Wuthering Heights is haunted, of course. But not only by the ghost of Catherine, who harries Heathcliff and terrifies Lockwood. Not only by the shades of Heathcliff and Catherine (or Laurence Olivier and Merle Oberon) who set off toward Penistone Crag. The ghosts in ‘Wuthering Heights’ are not Gothic ghosts nor the ghosts from Victorian magazine ghost stories. They represent a different kind of haunting altogether — the haunting of the Victorian middle classes by fear of the people they designated as “the folk.”
The field of folklore studies was born in the Victorian period. Amateurs who had collected “antiquities” — customs, songs, stories — became, in the early years of Victoria’s reign, “folklorists,” with their own professional societies and publications. These early Victorian collectors of folklore were participating in a larger project to help cement an English national identity by establishing an Englishness that depended on the exclusion of certain cultural groups. Much work has been done on the importance of a colonial “Other” to a developing sense of Englishness in the Victorian era, and theories about race, ethnicity, and evolution certainly interacted with popular ideas about imperialism in the public imagination. But, as Nancy Armstrong has noted, the growth of Victorian folklore studies also helped to construct the “folk” — especially Celts and rural northerners — as Other. When folklorists and their readers in nineteenth-century in the United Kingdom excluded the folk from their category of Englishness, they did it by relegating the folk to the margins; the folk thus became at once the Other against which the middle-class English could be defined and a symbol of a cultural past that the English had transcended. British folklorists helped to create the folk as Other through a gendered trope: the image that recurs throughout folklore studies in this period, and indeed throughout popular understandings of folklore even today, is the trope of the male folklorist from the city (or university) drawing information from the folksy “old wife.”
In 1846, antiquary William Thorns renamed himself and his fellow researchers; they were henceforth to be known as collectors not of “antiquities” but of “folklore.” This new label signalled a shift in the way such field researchers thought of their material. Antiquaries had considered the customs, traditions, songs, and superstitions they collected as holdovers from a more primitive age, the oral equivalent of the potsherd. However, once these customs and tales were categorised as folklore, they became associated more closely with the people from whom they were gathered. Folktales or songs or customs were valued not so much as independent items, like physical relics, but as revelations about the true natures of the “folk” — Celts, northerners, peasants, old wives.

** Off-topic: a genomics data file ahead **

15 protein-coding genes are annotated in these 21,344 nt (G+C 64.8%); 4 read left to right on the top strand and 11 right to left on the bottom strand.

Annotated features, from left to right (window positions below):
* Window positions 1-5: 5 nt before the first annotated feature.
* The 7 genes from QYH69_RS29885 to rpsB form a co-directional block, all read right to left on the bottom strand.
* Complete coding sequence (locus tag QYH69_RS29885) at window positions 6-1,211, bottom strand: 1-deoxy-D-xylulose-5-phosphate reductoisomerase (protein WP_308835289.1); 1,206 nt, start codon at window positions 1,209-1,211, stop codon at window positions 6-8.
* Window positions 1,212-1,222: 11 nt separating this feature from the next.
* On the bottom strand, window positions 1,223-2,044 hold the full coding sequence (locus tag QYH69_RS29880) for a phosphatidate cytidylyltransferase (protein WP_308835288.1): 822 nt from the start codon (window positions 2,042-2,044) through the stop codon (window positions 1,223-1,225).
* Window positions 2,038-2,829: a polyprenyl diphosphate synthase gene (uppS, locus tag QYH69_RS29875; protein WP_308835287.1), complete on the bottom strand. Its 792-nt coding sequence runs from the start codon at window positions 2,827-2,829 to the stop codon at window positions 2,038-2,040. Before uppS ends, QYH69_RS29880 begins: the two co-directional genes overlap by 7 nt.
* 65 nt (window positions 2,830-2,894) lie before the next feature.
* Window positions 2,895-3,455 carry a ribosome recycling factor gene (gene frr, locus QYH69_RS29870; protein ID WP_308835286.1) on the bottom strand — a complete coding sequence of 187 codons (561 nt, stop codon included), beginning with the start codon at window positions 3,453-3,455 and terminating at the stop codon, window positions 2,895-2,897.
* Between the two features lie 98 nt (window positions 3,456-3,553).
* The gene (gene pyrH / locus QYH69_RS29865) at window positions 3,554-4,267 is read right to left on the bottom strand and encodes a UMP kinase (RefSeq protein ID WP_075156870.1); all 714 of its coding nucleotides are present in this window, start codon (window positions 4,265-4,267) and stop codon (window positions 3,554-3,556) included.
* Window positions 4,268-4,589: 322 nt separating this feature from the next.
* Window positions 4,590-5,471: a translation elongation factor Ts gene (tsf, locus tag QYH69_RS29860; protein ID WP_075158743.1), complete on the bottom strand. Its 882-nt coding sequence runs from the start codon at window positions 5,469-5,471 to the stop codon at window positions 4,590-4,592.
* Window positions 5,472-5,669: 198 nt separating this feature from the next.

In the seventeenth-century, antiquarian John Aubrey had described folklore as “Old Wives Tales” that had been displaced by increased literacy: “the poor people [now] understand letters; and many good Bookes […] have put all the old Fables out of doors: and the divine art of Printing and Gunpowder have frighted away Robin-goodfellow and the Fayries.” Folklore, associated with women, is directly opposed to man-made products such as “Bookes” and gunpowder.
Evolution was already in the air in the United Kingdom in the 1840s, although ‘Origin of Species’ was not published until 1859. By 1852 Herbert Spencer was asserting in The Westminster Review that evolutionary struggle, by eliminating the impure specimens of a race, led to a continually improving racial “type.” With geology, biology, and anthropology arguing that the progress of humanity depended on some humans beating others in the struggle for survival, it was not surprising that arguments for evolution quickly overlapped with the political and imperial aims of the United Kingdom. If humanity itself moved forward when superior types defeated inferior types, indeed the United Kingdom conquest of other peoples could be seen as part of that struggle.